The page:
DEAR HARRIETTE: Every summer, I invite my niece and nephew from Italy to come stay with me and my family. Travel hasn't really opened up yet, so this summer hasn't been an issue, but I anticipate that travel will be relaxed soon enough. I am afraid to have them come. Italy was hit hard by COVID-19, and my elderly mother lives with me. I worry that if I bring these young people into my home directly from one of the hardest-hit countries, I could be killing her. I love having them come, though. And they look forward to it so much. How should I handle this? -- Overseas Visitors
DEAR OVERSEAS VISITORS: This may be the year that you put that trans-Atlantic visit on pause. We won't know for some time whether or not the virus is under control. According to Dr. Anthony Fauci, the director for the National Institute of Allergy and Infectious Diseases, until there is a vaccine, we won't have it under control. Yes, we have to live our lives. But we do not want to put anyone at risk, particularly our most vulnerable population, which includes elders.
I suggest that you wait until next year, when we have more information. As disappointed as they may be at first, they will have to understand. This international epidemic is real and needs to be respected. At the time of writing this column, we have topped 110,000 deaths in America. That is a sobering statistic. Be part of the solution by being extremely cautious. Use videoconferencing and other outlets to stay in touch. Plan the visit for a year from now.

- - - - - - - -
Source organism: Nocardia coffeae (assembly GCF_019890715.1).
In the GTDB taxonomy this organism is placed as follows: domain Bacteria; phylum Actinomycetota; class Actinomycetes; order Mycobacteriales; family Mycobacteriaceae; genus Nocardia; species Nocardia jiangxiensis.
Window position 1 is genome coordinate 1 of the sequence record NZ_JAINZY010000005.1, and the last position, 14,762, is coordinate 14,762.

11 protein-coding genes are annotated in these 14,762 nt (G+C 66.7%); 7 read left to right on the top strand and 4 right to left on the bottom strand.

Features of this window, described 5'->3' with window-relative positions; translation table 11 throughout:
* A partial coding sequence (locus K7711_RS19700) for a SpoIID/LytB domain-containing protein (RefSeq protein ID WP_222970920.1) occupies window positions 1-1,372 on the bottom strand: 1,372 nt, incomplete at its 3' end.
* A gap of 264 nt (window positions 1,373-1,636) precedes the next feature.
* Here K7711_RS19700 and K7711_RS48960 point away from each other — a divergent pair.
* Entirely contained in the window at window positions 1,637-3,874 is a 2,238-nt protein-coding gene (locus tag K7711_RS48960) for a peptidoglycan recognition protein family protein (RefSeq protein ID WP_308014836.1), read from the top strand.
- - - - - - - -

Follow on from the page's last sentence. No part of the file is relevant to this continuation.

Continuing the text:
DEAR HARRIETTE: My husband and I seem to be having a standoff in the kitchen. Our agreement years ago was that if I cooked, he would clean the kitchen. We both work. I often work long hours, even now when we are at home. But he leaves the dishes in the sink overnight pretty consistently, then washes them in the morning. That means we get roaches sometimes because we live in an apartment building. You can't leave food out and expect no repercussions. When I try to bring this up to him, he just blows me off and says, "I washed them, didn't I? What's your problem?" He doesn't get it at all. But I don't want to have to do every single thing in the house. How can I get him to participate more fully? It's not my house; it's our house. -- Need His Help
DEAR NEED HIS HELP: Revisit your household chores agreement when you aren't upset. Tell your husband that you want to refresh how you two handle your duties. Point out that there's a lot to do, and you are inviting him to work with you to improve on the upkeep of your home. Do an inventory of chores with him, including the kitchen -- but not singularly the kitchen. Ask for his input. What does he think needs to be done to maintain the home? Be sure to mention eliminating roaches and possible vermin. Ask him to recommit to cleaning the kitchen in a timely manner. You may consider spending time with him in the kitchen. Can you two talk and clean at the same time? Fostering togetherness might help inspire him to take action.